JUN 24, 2019
Investigators of this multicenter study evaluated long-term outcomes of a progressively enlarging prosthesis with dermis fat grafting for congenital anophthalmia.
This retrospective analysis comprised 20 patients with unilateral and 2 patients with bilateral congenital anophthalmia. Each received progressively enlarging cosmetic customized prostheses early after birth, followed by dermis fat graft for socket rehabilitation. Differences in vertical palpebral aperture (VPA) and horizontal palpebral length (HPL) between affected and unaffected eyes were measured at the first prosthesis fitting, as well as before and after dermis fat graft. Satisfaction with cosmetic results, prosthetic retention and complications were assessed. An MRI of the orbit was performed before and after dermis fat graft surgery.
This strategy for treatment of congenital anophthalmia resulted in a significant decrease in the difference between the normal and treated side in VPA and HPL. Families were "very satisfied" and physicians were "satisfied" with the results. Excellent prosthesis retention was observed in all cases.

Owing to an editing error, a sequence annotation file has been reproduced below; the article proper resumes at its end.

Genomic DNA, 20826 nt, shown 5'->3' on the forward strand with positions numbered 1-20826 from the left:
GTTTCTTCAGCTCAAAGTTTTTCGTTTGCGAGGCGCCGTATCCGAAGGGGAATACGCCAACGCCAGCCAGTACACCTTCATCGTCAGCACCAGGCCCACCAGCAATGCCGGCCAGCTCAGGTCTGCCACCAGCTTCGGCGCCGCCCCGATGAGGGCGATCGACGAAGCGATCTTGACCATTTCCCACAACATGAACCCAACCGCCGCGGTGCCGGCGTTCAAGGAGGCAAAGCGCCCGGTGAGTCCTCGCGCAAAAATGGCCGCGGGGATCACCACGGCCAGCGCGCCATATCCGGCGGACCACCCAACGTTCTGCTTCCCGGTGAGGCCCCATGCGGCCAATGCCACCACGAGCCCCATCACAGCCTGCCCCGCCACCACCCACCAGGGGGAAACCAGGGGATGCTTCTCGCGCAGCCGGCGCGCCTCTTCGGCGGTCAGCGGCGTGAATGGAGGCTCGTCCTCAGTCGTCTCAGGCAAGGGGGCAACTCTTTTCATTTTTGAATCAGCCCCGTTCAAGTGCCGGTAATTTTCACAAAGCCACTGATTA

The study has the common short-comings of a retrospective study. Ideally, this strategy would be compared in a randomized, prospective study to other treatment protocols for this condition. The use of more quantitative measurements such as ImageJ software and volume quantitation from the MRIs would provide more exact data.
Although a relatively rare condition, congenital anophthalmia and microphthalmia have been addressed by a number of treatment strategies, including expanding orbital implants and orbital expansion devices. This study supports the general consensus from physicians treating this condition that conservative expansion with conformers/prostheses followed by placement of a "living implant" (dermis fat graft) gives a satisfactory result. In addition, complications were rare and prosthesis retention was excellent.